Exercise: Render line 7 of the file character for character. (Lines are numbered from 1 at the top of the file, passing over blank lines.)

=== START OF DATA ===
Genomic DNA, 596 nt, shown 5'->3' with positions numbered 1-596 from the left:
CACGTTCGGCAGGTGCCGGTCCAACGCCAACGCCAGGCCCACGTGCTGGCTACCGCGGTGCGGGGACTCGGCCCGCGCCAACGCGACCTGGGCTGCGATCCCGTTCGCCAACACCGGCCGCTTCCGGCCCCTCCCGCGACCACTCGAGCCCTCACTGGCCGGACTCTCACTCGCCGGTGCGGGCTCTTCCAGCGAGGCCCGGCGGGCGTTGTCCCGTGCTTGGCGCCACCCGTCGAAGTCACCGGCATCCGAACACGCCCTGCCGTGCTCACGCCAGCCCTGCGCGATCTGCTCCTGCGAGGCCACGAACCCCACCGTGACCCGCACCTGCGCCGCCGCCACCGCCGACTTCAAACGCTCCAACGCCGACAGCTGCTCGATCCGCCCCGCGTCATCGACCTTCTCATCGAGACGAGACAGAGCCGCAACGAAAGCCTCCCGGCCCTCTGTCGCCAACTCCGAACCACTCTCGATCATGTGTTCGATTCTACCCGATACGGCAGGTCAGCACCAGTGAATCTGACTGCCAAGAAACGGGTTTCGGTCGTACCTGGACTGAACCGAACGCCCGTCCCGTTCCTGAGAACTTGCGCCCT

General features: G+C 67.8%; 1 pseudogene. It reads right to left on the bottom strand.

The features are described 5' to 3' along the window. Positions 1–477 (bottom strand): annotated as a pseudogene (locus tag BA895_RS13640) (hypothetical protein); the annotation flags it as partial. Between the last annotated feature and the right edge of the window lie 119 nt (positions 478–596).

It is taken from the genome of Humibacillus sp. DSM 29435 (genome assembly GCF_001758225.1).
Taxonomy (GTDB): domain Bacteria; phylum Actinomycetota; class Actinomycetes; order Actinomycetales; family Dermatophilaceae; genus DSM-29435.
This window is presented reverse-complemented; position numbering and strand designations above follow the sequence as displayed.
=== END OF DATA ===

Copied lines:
This window is presented reverse-complemented; position numbering and strand designations above follow the sequence as displayed.